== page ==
Briefly Reviewed: Russia, Philomena, Traitor’s Blade

Briefly Reviewed: Martin Sixsmith’s Russia and The Lost Child of Philomena Lee, and Sebastien de Castell’s Traitor’s Blade.

Martin Sixsmith’s Russia: A 1,000 Year Chronicle of the Wild East was just what I wanted it to be — a basic survey, condensed, of course, but not dumbed-down or super gappy, of 1,000 years of Russian history, emphasis on the 21st century, written in lively, easy-to-read prose with his particular point of view on things argued well enough to disagree or agree with with clarity as you’re reading. If you already know a lot about the USSR, this book will probably bore you. If you have forgotten what happened while you were alive if you’re old enough for that, or what you learned in high school European history if you’re younger, and are interested in the Cold War again because you are watching The Americans (and if you aren’t watching The Americans, you should be because it’s one of the best tv shows out there right now), it’s a good choice.

Sixsmith’s book The Lost Child of Philomena Lee (now misleadingly retitled just Philomena to match the movie) was on the other hand disappointing and unrecommendable. The very good movie focuses on Philomena Lee, and on the investigative journey of finding out what happened to the son forcibly taken away for adoption. (The narrative license taken in the film to make it entertaining — Philomena Lee and Martin Sixsmith did not actually take a bonding road trip to the United States together, for instance —  by all accounts still got the emotional truths of the story right). The book from which the whole thing sprang, however, is a fictionalized account of the son’s life — Philomena’s hardly in it at all — and fictionalization is not Sixsmith’s strong suit. One of the very few instances where you’ll ever hear me say “skip the book, just watch the movie.”

Traitor’s Blade by Sebastien de Castell is, as the back jacket blurb promised, a combo of The Three Musketeers and Aaron Sorkin, which is to say highly articulate swashbuckling with a wicked wit. And wickedly witty while being highly articulate about swashbuckling. And wittily swashbuckling while being wicked. Banter, check. Unexpectedly dynamic and ranging main character inner emotional life, check. Fully-imagined and well-realized semi-European Renaissance-y but with magic and stuff world, check. Well-written, complex female roles that reflect in no way stereotypes we should be the hell over now that it’s 2014— totally NOT check.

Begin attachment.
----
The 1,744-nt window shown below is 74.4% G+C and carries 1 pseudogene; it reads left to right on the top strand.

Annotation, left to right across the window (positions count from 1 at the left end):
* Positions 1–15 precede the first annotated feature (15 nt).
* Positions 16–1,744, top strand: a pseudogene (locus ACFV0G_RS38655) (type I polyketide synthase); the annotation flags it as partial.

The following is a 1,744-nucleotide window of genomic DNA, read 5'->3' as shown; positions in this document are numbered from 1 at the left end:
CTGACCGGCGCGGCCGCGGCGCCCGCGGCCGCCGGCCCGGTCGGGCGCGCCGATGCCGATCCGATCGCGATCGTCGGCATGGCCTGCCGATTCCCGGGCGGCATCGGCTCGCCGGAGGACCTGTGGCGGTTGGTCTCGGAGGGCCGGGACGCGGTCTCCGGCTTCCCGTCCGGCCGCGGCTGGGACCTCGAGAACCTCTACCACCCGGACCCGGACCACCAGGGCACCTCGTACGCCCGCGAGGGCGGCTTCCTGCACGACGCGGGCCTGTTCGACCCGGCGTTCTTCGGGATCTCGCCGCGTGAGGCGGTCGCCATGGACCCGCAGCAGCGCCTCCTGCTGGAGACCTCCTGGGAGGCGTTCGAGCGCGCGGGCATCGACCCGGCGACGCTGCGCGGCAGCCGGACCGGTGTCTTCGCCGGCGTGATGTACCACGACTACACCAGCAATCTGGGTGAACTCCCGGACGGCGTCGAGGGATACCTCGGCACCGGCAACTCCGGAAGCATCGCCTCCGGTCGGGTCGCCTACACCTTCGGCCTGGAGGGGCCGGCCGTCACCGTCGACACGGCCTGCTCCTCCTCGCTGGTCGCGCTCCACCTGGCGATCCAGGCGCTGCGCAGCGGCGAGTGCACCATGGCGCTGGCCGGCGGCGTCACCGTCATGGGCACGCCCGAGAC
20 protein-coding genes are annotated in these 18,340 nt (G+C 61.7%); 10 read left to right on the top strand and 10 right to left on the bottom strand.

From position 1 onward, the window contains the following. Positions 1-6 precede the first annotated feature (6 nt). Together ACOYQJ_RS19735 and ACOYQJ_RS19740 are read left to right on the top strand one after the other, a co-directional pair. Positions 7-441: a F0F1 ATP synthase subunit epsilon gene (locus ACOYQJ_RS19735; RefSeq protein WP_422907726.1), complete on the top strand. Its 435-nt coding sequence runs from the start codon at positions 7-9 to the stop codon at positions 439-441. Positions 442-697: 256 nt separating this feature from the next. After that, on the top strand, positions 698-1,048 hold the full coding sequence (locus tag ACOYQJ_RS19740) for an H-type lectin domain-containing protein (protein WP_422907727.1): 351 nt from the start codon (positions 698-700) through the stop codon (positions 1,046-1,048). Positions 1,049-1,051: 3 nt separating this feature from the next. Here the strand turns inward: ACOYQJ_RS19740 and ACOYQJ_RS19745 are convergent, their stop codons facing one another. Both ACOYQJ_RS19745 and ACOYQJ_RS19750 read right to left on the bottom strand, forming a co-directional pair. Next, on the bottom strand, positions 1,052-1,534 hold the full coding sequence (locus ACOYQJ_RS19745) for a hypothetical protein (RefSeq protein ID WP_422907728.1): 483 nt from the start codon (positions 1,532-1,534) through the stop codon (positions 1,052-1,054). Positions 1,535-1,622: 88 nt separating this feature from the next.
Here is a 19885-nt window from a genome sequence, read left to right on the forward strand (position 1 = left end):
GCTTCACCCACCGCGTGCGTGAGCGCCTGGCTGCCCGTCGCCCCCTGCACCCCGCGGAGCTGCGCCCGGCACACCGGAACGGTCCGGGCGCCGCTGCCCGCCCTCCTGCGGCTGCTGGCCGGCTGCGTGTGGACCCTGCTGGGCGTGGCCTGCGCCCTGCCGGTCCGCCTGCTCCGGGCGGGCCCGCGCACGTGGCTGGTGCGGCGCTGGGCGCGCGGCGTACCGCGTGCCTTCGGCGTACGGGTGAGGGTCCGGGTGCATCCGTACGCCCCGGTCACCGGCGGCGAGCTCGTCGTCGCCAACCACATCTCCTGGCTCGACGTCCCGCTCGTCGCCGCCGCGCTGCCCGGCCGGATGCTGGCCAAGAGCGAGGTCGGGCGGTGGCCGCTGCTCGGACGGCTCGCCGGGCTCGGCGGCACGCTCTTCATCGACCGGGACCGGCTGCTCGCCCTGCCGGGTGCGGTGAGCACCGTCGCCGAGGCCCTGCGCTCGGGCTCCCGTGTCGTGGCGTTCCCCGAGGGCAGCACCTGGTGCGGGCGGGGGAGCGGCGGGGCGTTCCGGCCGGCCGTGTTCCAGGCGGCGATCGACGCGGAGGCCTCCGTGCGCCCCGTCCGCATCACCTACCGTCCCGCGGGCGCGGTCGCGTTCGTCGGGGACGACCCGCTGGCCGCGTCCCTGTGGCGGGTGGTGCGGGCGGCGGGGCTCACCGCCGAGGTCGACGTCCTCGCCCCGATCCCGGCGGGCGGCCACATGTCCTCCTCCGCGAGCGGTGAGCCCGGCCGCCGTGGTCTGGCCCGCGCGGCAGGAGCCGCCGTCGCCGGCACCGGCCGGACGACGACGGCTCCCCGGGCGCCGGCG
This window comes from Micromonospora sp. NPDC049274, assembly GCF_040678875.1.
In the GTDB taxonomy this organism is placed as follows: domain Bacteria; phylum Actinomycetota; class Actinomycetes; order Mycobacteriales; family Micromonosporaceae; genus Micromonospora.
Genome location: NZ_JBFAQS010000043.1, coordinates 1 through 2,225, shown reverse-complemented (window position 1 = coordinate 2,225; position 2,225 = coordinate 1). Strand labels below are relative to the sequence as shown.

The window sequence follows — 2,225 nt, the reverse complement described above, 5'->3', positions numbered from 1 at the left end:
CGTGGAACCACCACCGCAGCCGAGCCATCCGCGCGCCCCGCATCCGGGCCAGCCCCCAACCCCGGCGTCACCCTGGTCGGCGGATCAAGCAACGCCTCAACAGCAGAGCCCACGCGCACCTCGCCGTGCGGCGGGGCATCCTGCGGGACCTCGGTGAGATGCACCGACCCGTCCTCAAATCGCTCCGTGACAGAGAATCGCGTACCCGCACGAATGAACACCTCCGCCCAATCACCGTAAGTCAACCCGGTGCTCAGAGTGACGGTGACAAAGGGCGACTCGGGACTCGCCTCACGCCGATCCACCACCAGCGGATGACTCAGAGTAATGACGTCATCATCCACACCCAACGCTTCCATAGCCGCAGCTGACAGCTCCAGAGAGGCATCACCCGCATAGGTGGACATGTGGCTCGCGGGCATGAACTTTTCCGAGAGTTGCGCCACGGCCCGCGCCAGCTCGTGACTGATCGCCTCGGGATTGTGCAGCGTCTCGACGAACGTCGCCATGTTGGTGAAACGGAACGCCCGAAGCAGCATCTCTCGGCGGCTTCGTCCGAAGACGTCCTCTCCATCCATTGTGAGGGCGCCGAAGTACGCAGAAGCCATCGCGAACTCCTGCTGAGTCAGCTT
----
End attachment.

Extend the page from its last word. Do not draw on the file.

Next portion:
While on the one hand quite enjoying the writing, the story, the banter, the fun, and the emotional range of the protagonist, I was constantly distracted and bummed out by the outdated gender tropes and stock female character types. Women who use swords, a couple of them, are mentioned to exist in the book’s world but are never seen, and with one exception the female characters who do appear fall into the tired (so tired) tropes of beautiful dead wife, beautiful prostitute, beautiful young girl, and evil power-hungry bitch. The one quite complex and interesting female character, the protagonist never lets us forget, is very old and wholly unattractive. Traitor’s Blade is to be the first of a quartet of books set in the same world, and I really hope that de Castell improves this aspect of the world of his otherwise very lively and entertaining fantasy realm, because everything else in it makes for a great summer beach read.

 

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